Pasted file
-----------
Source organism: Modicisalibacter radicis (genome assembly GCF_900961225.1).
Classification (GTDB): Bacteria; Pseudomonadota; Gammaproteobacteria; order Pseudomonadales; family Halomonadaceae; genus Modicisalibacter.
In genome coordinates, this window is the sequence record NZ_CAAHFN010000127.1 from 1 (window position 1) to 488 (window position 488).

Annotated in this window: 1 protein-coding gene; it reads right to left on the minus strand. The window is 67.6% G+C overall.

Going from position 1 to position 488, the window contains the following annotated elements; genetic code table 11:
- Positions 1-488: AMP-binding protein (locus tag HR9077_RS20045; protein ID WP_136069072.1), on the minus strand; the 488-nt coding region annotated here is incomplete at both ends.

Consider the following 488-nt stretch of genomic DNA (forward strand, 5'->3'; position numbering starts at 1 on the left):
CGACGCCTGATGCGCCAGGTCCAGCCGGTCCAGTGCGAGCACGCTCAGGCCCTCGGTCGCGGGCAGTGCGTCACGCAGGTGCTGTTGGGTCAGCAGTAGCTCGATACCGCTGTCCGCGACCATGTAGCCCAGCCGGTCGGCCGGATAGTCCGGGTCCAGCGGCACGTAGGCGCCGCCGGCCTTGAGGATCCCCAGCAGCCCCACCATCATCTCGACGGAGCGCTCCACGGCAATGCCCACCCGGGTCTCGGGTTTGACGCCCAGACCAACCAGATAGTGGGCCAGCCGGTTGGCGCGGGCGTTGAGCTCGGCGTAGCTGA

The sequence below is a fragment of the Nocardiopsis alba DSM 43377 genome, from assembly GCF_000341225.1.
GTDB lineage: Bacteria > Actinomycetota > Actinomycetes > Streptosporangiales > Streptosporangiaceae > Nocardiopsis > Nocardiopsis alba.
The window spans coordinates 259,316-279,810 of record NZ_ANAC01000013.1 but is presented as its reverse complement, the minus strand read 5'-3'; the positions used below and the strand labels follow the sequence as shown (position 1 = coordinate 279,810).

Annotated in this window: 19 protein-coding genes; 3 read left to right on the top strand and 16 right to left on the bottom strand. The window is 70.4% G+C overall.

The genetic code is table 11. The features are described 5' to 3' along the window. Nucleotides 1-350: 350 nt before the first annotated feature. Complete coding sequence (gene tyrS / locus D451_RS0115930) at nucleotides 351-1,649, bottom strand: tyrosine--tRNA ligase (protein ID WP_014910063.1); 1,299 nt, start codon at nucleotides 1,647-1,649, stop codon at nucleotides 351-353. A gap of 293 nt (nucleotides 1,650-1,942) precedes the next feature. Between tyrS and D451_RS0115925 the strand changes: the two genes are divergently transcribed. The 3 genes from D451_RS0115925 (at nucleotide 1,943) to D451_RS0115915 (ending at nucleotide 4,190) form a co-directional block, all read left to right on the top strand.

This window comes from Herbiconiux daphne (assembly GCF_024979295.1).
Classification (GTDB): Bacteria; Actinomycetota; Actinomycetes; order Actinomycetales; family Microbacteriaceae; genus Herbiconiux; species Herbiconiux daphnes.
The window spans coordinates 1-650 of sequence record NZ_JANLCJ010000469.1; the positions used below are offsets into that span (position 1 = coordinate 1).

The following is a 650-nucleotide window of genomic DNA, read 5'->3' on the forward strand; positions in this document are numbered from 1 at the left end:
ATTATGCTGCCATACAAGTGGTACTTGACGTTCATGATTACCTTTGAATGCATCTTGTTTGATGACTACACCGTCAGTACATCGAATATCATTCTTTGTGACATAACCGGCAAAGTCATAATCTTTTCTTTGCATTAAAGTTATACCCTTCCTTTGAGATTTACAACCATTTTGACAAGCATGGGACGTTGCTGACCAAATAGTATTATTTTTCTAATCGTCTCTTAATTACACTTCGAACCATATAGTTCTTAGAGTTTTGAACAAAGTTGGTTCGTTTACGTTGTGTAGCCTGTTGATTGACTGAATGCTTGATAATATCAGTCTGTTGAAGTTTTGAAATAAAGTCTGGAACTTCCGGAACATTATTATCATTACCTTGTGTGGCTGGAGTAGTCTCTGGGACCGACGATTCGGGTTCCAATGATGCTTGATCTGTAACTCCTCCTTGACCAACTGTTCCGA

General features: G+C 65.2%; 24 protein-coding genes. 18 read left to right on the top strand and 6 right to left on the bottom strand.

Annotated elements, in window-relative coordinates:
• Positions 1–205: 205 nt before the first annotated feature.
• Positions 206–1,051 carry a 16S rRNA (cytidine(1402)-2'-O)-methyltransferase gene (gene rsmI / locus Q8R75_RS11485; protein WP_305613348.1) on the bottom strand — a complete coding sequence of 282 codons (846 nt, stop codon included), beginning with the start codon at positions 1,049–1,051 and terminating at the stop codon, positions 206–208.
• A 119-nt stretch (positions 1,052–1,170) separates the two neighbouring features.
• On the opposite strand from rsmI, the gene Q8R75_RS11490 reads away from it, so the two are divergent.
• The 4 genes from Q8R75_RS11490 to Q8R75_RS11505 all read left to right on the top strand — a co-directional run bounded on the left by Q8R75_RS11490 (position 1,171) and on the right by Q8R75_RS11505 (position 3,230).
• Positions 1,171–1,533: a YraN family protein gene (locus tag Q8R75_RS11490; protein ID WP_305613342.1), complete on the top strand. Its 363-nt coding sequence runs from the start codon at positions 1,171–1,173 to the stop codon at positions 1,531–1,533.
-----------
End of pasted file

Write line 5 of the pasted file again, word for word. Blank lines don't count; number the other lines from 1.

Going from position 1 to position 488, the window contains the following annotated elements; genetic code table 11: